Cairn up­grade

The Glengarry News - - Front Page - BY SCOTT CARMICHAEL News Staff

One of Glen­garry’s most distinc­tive, and old­est, land­marks is get­ting a ma­jor up­grade.

A let­ter from Hugh Ostrom, Parks Canada Su­per­in­ten­dent of Na­tional His­toric Sites, Ge­or­gian Bay and On­tario East, ad­dressed to South Glen­garry Mayor Ian McLeod – a copy of which was in­cluded in the agenda pack­age for the Sept. 5 reg­u­lar coun­cil meet­ing – states that the fed­eral agency has ear­marked $693,000 to sta­bi­lize the Glen­garry Cairn.

Parks Canada – which de­clared the Cairn a Na­tional His­toric Site in 1921 – is cur­rently work­ing through the con­tract­ing process for what Mr. Ostrom calls “the sec­ond phase of re­source pro­tec­tion projects on the is­land in re­cent mem­ory.”

In 2010, Parks Canada sta­bi­lized the shore­line of Cairn/Mon­u­ment Is­land – lo­cated in the St. Lawrence River op­po­site South Lan­caster – to pro­tect against ero­sion.

The mon­u­ment, de­scribed by Mr. Ostrom as “a cul­tural land­mark of Scot­tish mil­i­tary her­itage,” was built circa 1840/41 un­der the su­per­vi­sion of Lt.-Col. Lewis Carmichael, by the Glen­garry High­landers and Glen­garry Mili­tia, which had aided in the sup­pres­sion of the Re­bel­lions in Lower Canada (Que­bec) in 1837 and 1838.

It was ded­i­cated to Sir John Col­borne – who was in charge of the mil­i­tary forces dur­ing those cam­paigns – the Glen­garry High­landers and Mili­tia, and the 52nd Fraser High­landers, which he com­manded dur­ing the Bat­tle of Water­loo in 1815.

Mr. Col­borne, who died in the U.K. in 1863, was also Lieu­tenant-Gover­nor of Up­per Canada from Novem­ber 1828 to Jan­uary 1836, and Gover­nor-Gen­eral in 1839.

Cairn Is­land has been off-lim­its to the pub­lic since 2009 when the dis­cov­ery of bones led to claims of a sa­cred First Na­tions burial ground there, and a long-run­ning land claim dis­pute in­volv­ing lo­cal First Na­tions bands and Parks Canada has also pre­vented it from re-open­ing.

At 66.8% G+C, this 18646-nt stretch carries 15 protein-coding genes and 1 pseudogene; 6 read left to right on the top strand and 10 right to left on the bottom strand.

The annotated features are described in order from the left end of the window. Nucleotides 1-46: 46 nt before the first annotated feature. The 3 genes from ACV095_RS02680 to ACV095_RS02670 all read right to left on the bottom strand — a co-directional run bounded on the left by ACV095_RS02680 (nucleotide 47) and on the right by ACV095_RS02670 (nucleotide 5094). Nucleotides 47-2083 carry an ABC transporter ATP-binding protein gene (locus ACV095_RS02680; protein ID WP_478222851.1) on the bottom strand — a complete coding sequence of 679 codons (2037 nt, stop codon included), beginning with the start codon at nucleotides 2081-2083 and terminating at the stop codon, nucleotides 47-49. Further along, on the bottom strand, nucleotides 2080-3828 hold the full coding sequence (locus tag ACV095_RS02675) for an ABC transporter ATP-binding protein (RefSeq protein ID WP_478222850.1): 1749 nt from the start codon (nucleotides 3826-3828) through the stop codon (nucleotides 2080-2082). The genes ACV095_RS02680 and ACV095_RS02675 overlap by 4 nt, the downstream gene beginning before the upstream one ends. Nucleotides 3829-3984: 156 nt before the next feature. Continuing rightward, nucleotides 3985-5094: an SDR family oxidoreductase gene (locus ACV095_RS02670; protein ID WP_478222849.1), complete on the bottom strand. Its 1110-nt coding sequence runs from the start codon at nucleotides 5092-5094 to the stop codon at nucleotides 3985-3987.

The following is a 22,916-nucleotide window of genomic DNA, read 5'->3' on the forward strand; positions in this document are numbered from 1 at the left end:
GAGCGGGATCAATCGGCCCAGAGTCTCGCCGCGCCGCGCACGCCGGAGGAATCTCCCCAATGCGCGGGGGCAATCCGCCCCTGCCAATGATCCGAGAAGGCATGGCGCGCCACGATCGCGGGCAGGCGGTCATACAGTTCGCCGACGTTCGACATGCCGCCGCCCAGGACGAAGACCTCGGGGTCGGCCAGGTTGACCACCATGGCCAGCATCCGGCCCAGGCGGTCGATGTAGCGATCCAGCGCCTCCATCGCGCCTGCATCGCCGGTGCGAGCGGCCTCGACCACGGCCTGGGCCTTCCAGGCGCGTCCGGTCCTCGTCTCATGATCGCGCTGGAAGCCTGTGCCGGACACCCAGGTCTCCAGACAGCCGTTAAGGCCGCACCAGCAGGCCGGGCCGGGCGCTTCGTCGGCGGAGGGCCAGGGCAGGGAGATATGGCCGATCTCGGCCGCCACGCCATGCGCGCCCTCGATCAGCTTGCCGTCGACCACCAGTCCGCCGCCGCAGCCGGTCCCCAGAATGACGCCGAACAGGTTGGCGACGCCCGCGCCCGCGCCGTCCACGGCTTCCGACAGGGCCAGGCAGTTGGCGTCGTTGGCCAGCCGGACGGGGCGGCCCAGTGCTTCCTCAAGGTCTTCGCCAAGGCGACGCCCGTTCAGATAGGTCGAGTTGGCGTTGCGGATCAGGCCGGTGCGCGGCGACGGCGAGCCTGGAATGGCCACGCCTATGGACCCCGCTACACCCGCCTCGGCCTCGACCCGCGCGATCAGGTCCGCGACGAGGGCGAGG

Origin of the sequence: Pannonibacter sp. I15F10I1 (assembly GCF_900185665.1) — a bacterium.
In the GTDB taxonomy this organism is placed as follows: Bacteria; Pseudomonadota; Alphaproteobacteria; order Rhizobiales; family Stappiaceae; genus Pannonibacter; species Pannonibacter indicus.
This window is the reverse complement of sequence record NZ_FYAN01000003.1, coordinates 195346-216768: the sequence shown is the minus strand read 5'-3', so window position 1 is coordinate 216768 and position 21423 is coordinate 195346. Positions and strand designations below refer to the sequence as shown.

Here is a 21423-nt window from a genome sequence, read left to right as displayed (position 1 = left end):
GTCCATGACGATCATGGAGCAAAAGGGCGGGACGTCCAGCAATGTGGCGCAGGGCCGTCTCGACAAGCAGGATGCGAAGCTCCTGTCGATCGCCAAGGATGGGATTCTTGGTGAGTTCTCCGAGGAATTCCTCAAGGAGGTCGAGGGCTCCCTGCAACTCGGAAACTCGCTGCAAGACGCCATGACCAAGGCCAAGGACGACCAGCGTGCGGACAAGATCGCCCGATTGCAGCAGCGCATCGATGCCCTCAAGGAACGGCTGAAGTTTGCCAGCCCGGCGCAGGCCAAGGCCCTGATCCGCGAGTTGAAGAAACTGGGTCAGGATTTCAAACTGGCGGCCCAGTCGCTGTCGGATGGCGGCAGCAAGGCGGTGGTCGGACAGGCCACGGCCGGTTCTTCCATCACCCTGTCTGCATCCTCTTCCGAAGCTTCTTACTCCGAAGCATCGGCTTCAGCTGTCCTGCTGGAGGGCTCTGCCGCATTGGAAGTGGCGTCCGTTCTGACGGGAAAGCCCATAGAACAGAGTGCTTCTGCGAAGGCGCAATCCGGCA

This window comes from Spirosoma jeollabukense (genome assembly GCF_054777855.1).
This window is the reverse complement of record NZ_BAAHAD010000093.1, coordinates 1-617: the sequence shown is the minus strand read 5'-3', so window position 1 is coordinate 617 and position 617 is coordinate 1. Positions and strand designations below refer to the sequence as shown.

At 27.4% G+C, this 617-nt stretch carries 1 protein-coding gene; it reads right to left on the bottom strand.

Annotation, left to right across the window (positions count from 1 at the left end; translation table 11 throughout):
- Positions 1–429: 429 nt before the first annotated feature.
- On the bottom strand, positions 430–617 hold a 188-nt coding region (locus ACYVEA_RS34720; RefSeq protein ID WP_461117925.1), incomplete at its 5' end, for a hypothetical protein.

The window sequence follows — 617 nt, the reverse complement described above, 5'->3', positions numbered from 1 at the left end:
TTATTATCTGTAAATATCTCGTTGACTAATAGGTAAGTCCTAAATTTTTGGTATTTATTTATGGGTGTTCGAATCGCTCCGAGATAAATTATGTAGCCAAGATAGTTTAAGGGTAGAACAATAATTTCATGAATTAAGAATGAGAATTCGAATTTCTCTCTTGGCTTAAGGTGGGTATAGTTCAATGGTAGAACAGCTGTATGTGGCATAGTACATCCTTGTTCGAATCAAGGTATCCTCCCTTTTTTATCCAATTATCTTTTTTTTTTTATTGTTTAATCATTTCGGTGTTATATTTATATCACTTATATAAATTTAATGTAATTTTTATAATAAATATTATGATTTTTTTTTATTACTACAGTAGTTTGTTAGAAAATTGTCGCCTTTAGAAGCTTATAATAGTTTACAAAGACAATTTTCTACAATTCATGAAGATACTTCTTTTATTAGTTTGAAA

De­spite the ex­pen­di­ture of nearly three­quar­ters of a mil­lion dol­lars from the pub­lic purse to re­ha­bil­i­tate the Cairn, it won’t re­vert to its pre­vi­ous sta­tus any­time soon.

“Parks Canada has no plans to re-open the is­land to the pub­lic,” re­it­er­ated Mr. Ostrom.

“We rec­og­nize the long his­tor­i­cal and cul­tural con­nec­tion the Mo­hawks of Ak­we­sasne have with the Cairn Is­land, or T si kat sin a kw a here. Parks Canada has en­trusted the stew­ard­ship of the is­land to them for the past 20 years and will con­tinue to do so.”

He adds that the fed­eral de­part­ment is “cur­rently seek­ing other ways to help share the story of Glen­garry Cairn Na­tional His­toric Site and Cairn Is­land with lo­cal res­i­dents and vis­i­tors,” and “looks for­ward” to work­ing with the town­ship “on the fu­ture in­ter­pre­ta­tion el­e­ments for the Cairn to en­sure its sto­ries are also pre­served.”

De­spite hav­ing been closed to the pub­lic for al­most a decade, the Glen­garry Cairn Na­tional His­tor­i­cal Site is in­cluded in the Canada

Na­tional Parks Dis­cov­ery Pass 150 which al­lows hold­ers un­lim­ited free ad­mis­sion to all na­tional parks, his­toric sites and ma­rine con­ser­va­tion ar­eas op­er­ated by Parks Canada through the end of 2017.

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